Another issue facing Space Marines is the loss of their elite status. Space Marines used to be the elite arm of Imperial forces. Aside from a few character types, like Assassins, they were the most potent units in the Imperium. However, this meant that whenever GW decided to make new “elite” armies, they had to be better than Space Marines. The slow introduction of forces like Grey Knights and Deathwatch, by necessity, stole the title of the elite from your Basic Space Marines. Still, both those armies were just more-elite marines.


The introduction of the Custodes as a full fighting force killed the myth of Space Marines as elites. The Custodes are so head and shoulders more powerful than Space Marines that it could not help but diminish the other army. They’ve gone from the elite Imperial force to the better than a Guardsman force.

Fall of The MEQ

The real issue with Space Marines, however, is in the fall of the MEQ. For several editions, the term MEQ was significant in competitive 40K. MEQ (Marine Equivalent) referred to Marines and those who shared a similar stat line,  WS3+ BS3+ S4 T4 W1 A1 Ld7 Sv3+. When you were building a list, this was the statline to watch out for and to make sure you could deal with. This was the most elite stat line you were likely to face in large numbers, and your ability to kill models with this statline would determine how well you would do. It was the most relevant stat line in 40K and killing it was tough.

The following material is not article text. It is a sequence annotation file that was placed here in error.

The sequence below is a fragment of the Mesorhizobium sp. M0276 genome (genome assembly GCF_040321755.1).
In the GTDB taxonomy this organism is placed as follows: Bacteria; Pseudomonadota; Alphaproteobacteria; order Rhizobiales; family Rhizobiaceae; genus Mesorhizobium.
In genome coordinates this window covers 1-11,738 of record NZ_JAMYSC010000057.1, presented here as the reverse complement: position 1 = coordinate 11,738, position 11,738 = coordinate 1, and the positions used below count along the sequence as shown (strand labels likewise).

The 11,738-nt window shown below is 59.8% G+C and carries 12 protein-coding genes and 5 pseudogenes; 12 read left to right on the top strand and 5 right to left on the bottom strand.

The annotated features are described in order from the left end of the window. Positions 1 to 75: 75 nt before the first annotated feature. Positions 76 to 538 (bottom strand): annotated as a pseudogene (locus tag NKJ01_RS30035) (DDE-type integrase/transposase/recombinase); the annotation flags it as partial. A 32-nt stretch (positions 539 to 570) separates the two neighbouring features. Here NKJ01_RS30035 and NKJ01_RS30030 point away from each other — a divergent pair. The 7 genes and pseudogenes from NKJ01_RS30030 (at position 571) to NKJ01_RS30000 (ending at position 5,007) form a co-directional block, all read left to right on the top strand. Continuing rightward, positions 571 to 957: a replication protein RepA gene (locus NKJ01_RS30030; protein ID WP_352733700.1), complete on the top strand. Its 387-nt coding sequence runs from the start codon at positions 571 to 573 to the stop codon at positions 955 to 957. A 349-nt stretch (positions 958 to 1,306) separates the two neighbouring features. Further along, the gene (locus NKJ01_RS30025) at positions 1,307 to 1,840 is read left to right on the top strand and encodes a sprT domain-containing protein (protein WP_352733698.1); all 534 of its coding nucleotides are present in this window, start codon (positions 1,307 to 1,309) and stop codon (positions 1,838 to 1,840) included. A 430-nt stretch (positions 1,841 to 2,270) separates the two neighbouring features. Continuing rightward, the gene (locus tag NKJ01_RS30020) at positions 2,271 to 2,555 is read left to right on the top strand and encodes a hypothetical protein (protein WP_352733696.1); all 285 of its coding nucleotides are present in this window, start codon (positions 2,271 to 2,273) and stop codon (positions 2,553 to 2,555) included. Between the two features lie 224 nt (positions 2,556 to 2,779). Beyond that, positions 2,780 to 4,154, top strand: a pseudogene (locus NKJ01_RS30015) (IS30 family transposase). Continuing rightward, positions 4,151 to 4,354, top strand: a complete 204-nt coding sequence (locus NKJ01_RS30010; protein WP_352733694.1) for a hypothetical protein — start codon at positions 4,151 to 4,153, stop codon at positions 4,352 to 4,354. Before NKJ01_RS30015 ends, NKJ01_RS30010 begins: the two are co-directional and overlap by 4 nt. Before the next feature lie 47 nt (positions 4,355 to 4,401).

That’s no longer true, however. Back in October, I wrote about why 8th had made horde lists so good. Most of that is still true and why MEQ’s aren’t very relevant. In particular changes to AP made Marines much more vulnerable to attack. Many common weapons, like Heavy Bolters, that before would have allowed them to get a full save, now reduce their save to a 4+ or worse. Meanwhile, they often find that their guns have gotten worse. The basic bolter used to deny a Guardsperson their save, now they get it. The overall increased deadliness of 40K means that Marines tend to drop like flies these days. Couple that with the fact that there are a lot of more elite armies now and the MEQ is no longer the king of the table top.

A Weak Middle Ground

Marines are a middle ground Jack-of-All-Trades army. They are OK at about everything; they have OK numbers, OK firepower, and OK survivability. 40K is, however, a game of extremes and middle of the road armies can’t hang with the extreme kids. Most Marine armies can’t do any one thing well enough to win. A few, like Blood Angels, manage to get good at one thing, and if they can pull it off, they can do OK. But the rest fall down on the job.

In particular, the price of Marines and their new vulnerability makes even the best Marine, or Blood Angel, armies into glass cannons. Ten-man Marine squads can easily evaporate in modern 40K. While Marines have never been the most killy of armies, they’ve often been one of the more resilient armies. It turns out that if you take that away, they don’t have a powered armored leg to stand on.

Let us know if you think Space Marines still have it, down in the comments! 



Author: Abe Apfel